Toward Mature Talent Management: Beyond Shareholder Value
Talent management has become one of the most prevalent topics in the field of people management and development for practitioners and academics alike. However, while managers do appear to appreciate the importance of talent management, they often fail to manage it effectively, and the linkages between talent management and organizational performance remain unclear. In this invited feature article, David Collings, Professor of Human Resource Management in DCU Business School, argues that the failure to effectively manage and develop talent can be traced, in part, to a narrow conceptualization of performance in much thinking on talent management. At an organizational level, this means that performance is generally considered solely in terms of shareholder returns while ignoring other stakeholders. This translates into HR systems that fail to effectively align individuals and organizations in the generation of value. This article foregrounds employees as stakeholders and argues that organizations that are defined by a sense of purpose and that prioritize employees as stakeholders generally have higher levels of alignment between organizational and employee goals with more highly motivated employees and ultimately more sustainable performance. Some implications for research on talent management are developed.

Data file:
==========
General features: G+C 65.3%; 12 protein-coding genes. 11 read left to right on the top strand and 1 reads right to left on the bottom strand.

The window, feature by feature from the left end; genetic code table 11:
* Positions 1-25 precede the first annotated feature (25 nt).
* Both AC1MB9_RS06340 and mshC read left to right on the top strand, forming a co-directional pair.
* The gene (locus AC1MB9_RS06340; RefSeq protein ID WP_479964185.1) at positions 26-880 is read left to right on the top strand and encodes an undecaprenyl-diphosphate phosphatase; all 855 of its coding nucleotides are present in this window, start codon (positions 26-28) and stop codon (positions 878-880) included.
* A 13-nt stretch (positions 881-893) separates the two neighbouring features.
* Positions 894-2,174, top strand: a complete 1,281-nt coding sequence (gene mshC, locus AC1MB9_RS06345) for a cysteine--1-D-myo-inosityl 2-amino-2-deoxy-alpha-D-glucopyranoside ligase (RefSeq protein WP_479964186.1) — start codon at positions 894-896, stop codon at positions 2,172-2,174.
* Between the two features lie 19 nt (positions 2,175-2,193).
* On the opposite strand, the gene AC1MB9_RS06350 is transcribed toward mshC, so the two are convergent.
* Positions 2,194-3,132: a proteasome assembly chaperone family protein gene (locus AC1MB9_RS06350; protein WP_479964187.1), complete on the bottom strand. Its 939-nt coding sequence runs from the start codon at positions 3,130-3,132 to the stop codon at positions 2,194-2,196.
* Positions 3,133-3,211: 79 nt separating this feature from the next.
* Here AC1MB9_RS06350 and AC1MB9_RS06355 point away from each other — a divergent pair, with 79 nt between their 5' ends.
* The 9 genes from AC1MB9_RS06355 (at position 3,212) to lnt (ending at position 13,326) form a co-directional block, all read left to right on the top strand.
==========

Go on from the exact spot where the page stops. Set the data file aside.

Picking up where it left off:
This Journal Article has been published in Human Resource Development Quarterly (HRDQ) , the first scholarly journal focused directly on the evolving field of human resource development (HRD). It provides a central focus for research on human resource development issues as well as the means for disseminating such research. HRDQ recognizes the interdisciplinary nature of the HRD field and brings together relevant research from the related fields, such as economics, education, management, sociology, and psychology. It provides an important link in the application of theory and research to HRD practice. HRDQ publishes scholarly work that addresses the theoretical foundations of HRD, HRD research, and evaluation of HRD interventions and contexts.
The full article can be found in full here.
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